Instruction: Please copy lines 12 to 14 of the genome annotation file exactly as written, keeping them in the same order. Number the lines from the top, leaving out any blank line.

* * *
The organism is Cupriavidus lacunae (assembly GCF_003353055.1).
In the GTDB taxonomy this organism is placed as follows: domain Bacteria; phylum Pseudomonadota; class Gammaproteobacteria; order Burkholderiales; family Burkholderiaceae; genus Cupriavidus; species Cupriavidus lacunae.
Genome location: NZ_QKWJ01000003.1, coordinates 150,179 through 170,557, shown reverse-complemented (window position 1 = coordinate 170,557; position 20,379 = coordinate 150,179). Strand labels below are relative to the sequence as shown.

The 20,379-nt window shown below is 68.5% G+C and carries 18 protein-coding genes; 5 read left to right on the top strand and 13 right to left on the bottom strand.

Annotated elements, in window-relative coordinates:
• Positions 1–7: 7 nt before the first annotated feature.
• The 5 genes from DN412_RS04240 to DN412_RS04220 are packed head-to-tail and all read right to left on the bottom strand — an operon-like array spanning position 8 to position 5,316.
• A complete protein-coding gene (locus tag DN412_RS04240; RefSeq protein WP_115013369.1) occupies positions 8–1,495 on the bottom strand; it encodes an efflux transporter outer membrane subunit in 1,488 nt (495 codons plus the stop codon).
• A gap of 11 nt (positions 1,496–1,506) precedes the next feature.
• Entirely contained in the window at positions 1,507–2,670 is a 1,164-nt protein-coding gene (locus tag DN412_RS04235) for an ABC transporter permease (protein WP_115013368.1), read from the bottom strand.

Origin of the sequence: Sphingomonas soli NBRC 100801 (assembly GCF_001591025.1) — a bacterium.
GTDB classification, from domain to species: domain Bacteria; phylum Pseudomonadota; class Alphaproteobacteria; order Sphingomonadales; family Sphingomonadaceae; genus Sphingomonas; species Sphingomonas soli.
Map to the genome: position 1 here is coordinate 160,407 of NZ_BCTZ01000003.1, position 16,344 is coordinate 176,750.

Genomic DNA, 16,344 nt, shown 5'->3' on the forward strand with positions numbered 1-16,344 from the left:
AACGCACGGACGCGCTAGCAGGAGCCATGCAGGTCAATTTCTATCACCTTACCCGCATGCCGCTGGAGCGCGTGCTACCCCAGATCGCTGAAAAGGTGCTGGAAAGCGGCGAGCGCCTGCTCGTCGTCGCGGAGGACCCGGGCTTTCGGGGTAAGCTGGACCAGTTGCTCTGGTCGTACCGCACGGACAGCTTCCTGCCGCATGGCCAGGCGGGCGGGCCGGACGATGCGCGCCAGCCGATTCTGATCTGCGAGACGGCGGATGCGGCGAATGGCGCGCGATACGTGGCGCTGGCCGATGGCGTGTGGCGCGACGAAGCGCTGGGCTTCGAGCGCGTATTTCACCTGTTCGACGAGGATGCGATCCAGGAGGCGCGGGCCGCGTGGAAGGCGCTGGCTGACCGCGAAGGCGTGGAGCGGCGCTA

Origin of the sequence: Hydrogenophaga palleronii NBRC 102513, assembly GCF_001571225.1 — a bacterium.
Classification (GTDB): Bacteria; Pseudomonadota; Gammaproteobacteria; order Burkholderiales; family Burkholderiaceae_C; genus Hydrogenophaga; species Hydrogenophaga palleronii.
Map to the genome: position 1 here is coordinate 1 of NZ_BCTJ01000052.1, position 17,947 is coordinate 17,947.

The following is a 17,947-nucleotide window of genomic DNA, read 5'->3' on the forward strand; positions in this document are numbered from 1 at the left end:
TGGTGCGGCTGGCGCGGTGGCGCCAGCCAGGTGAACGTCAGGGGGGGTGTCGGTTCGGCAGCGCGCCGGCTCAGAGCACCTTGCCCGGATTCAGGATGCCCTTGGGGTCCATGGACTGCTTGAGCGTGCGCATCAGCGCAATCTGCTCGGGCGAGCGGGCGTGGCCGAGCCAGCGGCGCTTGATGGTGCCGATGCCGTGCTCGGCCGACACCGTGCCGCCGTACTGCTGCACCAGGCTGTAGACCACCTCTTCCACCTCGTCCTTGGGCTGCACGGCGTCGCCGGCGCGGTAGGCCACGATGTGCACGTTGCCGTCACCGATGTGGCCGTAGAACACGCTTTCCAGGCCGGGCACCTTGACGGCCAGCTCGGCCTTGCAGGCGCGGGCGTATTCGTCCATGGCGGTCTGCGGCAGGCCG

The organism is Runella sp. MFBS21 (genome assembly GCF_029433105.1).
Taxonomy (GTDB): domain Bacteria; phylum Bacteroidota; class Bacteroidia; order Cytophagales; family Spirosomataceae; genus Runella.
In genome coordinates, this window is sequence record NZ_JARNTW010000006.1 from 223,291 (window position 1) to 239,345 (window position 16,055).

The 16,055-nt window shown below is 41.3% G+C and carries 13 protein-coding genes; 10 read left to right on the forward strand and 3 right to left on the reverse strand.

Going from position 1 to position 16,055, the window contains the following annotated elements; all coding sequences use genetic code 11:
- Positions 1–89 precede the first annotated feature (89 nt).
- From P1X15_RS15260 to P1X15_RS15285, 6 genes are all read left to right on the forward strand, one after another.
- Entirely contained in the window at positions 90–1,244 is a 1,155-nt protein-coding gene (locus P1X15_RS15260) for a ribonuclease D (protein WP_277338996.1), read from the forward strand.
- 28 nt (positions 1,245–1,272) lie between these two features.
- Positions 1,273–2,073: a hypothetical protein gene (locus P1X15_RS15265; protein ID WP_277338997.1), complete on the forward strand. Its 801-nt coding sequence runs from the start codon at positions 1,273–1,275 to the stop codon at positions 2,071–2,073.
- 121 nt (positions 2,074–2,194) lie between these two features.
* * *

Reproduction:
GTDB classification, from domain to species: domain Bacteria; phylum Pseudomonadota; class Alphaproteobacteria; order Sphingomonadales; family Sphingomonadaceae; genus Sphingomonas; species Sphingomonas soli.
Map to the genome: position 1 here is coordinate 160,407 of NZ_BCTZ01000003.1, position 16,344 is coordinate 176,750.

Genomic DNA, 16,344 nt, shown 5'->3' on the forward strand with positions numbered 1-16,344 from the left: